A Senate Judiciary committee hearing on Tuesday discussed the use of federal force against Black Lives Matter protests and indiscriminate use of tear gas and pepper spray that targeted nonviolent demonstrators and journalists.
The hearing highlighted the ideological chasm between Republicans who have accused protesters and Democrats of aligning with “terrorists” who have vandalised buildings and antagonised law enforcement, despite an overwhelming “peaceful” majority of millions of demonstrators across the US, and Democrats who argue that Republicans have enabled the president’s fear-mongering and authoritarian impulse to use force against them.
“I agree there’s a serious danger to American constitutional rights at this moment in history,” Mr Wyden said. “It’s caused to a great extent by the president and his enablers who are calling peaceful protesters anarchists and terrorists, and sending paramilitary forces into American cities.”
Texas Republican and committee chair Ted Cruz, who sought to draw attention to “antifa“ violence against police, echoed the administration’s vision of a nation under siege by organised left-wing domestic terrorists, despite arrest data and federal prosecutions showing that it’s far-right extremist violence that presents a violent threat to the US.
Mr Wyden accused the administration’s attacks against protesters as attempts to “paper over the murders and vandalism committed by far-right domestic terrorists” and distract attention away from a “nationwide call for justice” in the wake of police killings of black Americans that galvanised mass demonstrations that have been ongoing since the Memorial Day killing of George Floyd in Minneapolis.
“This argument that Americans exercising their right to peaceful protest are anarchists, terrorists and agitators is bad-faith nonsense,” Mr Wyden said. “Why make these baseless conspiratorial accusations and send in the secret police? Donald Trump sent in the secret police to create images of chaos for political gain, to air in campaign ads and provide a basis for bad-faith discussion.”
Mr Wyden, a first generation Americans whose parents fled Nazi Germany, asked whether Americans believe “the real threat” to constitutional rights to speech and assembly is “Oregonians who gathered in my hometown in overwhelmingly peaceful protests for racial justice” or “heavily armed secret police who snatched Portlanders off the streets into unarmed vans and interrogated them without justification or charges”.
“Is it the peacefully gathered protesters who raised their hands in the air and sang the words ‘hands up please don’t shoot’ to the tune of a lullaby?” he asked. “Or is it a duplicitous president who called Oregonians professional anarchists, professional agitators, people who hate our home country, and called my hometown a beehive of terrorists?”
On 29 July, Oregon Governor Kate Brown announced that the Department of Homeland Security had agreed to withdraw federal officers from the city, where they served as an “occupying force and brought violence,” she said.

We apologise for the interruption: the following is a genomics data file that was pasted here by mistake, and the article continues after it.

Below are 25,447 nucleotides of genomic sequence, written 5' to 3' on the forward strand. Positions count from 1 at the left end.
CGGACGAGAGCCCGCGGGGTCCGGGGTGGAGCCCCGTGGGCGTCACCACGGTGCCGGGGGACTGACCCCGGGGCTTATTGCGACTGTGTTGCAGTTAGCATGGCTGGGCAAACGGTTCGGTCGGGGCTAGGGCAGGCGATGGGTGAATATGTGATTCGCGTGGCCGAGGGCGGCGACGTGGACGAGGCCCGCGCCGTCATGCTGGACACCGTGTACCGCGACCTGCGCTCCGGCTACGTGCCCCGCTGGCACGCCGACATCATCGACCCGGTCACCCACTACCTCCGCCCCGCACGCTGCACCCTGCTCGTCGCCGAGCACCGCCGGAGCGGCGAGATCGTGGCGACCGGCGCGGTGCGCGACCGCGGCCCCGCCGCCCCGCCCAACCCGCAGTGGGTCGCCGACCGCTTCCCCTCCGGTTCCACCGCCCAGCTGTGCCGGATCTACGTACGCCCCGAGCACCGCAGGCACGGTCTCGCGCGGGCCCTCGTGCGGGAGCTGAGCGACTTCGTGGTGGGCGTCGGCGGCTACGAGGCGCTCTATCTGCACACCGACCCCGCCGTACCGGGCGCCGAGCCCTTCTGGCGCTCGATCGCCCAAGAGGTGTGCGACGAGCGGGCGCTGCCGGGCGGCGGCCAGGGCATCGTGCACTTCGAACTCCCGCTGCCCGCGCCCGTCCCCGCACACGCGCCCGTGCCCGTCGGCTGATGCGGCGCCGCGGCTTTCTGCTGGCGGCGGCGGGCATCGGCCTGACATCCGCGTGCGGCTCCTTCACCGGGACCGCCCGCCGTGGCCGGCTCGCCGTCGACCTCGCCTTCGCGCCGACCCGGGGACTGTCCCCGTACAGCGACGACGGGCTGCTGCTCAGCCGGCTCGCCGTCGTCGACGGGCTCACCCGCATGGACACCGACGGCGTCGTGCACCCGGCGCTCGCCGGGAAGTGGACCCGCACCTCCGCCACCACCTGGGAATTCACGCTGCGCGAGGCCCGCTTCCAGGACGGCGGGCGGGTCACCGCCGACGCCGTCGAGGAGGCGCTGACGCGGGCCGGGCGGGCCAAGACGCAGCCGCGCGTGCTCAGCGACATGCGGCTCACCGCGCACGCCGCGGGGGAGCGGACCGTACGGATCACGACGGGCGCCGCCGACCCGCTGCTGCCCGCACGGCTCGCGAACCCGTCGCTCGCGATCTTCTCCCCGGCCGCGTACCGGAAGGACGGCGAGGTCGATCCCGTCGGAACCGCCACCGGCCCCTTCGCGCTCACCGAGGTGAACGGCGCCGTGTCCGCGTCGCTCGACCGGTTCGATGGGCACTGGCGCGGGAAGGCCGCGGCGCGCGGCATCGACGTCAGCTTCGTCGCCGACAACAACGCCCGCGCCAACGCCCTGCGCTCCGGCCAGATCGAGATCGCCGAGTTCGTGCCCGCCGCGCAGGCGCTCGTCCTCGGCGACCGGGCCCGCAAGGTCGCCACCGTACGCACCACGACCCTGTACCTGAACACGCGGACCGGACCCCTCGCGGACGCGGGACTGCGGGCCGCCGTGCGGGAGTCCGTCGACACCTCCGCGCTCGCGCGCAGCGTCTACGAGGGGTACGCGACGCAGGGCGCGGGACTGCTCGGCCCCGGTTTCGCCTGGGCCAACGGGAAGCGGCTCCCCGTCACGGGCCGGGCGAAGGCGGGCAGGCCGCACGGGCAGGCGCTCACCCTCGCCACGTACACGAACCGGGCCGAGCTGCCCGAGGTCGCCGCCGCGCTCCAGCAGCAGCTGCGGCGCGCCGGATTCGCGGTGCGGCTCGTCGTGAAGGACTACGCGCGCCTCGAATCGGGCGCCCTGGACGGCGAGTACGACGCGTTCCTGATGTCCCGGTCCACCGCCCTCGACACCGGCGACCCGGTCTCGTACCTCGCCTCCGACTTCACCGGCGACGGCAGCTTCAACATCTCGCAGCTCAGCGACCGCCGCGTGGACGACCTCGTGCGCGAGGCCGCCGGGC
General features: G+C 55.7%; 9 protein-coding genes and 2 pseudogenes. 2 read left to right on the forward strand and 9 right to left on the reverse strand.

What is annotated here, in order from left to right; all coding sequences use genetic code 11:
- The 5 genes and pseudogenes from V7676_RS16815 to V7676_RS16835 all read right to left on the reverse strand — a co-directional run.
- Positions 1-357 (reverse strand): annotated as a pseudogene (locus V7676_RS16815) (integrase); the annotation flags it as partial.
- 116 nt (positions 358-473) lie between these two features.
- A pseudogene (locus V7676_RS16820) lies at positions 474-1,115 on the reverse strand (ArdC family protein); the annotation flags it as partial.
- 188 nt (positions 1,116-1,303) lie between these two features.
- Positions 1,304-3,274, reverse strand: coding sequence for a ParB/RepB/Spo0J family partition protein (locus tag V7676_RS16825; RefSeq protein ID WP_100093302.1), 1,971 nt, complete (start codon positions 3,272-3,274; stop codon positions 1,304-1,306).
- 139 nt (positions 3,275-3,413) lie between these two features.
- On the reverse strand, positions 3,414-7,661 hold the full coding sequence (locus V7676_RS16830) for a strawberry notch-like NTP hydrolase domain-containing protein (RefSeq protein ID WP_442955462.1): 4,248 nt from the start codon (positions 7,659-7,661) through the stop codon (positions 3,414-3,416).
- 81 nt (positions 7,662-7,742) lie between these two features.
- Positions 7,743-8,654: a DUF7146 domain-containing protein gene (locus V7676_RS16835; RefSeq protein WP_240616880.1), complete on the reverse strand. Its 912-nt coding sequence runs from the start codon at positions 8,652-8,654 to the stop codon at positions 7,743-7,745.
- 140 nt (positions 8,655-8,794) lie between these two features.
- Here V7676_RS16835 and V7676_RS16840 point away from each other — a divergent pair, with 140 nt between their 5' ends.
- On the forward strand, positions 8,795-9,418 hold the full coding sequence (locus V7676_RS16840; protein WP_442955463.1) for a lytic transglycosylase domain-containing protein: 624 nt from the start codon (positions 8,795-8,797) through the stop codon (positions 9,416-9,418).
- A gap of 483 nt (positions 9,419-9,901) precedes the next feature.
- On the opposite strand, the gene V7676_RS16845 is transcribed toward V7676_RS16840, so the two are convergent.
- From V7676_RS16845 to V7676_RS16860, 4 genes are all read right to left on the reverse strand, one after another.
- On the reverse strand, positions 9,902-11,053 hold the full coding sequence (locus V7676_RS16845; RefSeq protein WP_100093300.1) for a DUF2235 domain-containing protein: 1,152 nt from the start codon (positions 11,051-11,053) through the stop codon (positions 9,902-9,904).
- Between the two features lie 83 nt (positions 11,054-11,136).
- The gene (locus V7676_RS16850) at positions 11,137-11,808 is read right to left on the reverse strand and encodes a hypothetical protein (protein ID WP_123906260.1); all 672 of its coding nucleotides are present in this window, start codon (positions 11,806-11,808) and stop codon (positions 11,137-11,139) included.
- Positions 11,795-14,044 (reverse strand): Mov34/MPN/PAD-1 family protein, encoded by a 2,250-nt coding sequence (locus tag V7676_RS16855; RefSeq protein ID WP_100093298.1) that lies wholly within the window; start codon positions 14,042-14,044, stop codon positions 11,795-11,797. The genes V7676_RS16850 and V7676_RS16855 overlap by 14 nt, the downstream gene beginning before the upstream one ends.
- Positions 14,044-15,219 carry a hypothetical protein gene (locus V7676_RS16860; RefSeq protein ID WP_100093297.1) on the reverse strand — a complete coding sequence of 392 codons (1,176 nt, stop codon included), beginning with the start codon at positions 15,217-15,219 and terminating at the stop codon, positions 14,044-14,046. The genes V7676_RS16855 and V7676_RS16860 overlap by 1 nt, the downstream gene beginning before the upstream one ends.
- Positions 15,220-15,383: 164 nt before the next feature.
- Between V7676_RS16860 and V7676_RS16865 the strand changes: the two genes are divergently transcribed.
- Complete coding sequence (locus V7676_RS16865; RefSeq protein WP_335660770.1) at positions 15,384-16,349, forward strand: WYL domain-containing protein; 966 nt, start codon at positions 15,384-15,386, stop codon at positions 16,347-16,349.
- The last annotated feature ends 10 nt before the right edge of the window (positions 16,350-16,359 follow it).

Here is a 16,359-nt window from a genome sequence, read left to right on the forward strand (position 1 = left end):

DHS Secretary Chad Wolf, however, characterised the gradual withdrawal in less certain terms, announcing that the department will “continue to re-evaluate” the city’s efforts before officers leave.
He said that the agency will “continue to maintain our current, augmented federal law enforcement personnel in Portland until we are assured that the Hatfield Federal Courthouse and other federal properties will no longer be attacked and that the seat of justice in Portland will remain secure.”
The president dismissed the withdrawal and threatened to send National Guard troops to Portland.
Last week, DHS had reassigned an intelligence official following revelations that his office compiled “intelligence reports” on journalists and analysed communications between protesters amid ongoing demonstrations in Portland.
The DHS Office of Intelligence and Analysis reportedly sent open source intelligence reports to federal law enforcement agencies containing information from two reporters who had published leaked unclassified government documents while covering Black Lives Matter protests.
Secretary Wolf directed the office to “immediately discontinue collecting information involving members of the press” after learning about the reports, according to a 31 July statement from spokesman Alexei Woltornist.
“In no way does the acting secretary condone this practise and he has immediately ordered an inquiry into the matter,” he said. “The acting secretary is committed to ensuring that all DHS personnel uphold the principles of professionalism, impartiality and respect for civil rights and civil liberties, particularly as it relates to the exercise of First Amendment rights.
An intelligence report obtained by The Nation revealed that DHS has been targeting ”antifa” activists by attempting to tie them to foreign powers, a distinction that could subject them to warrantless searches and surveillance.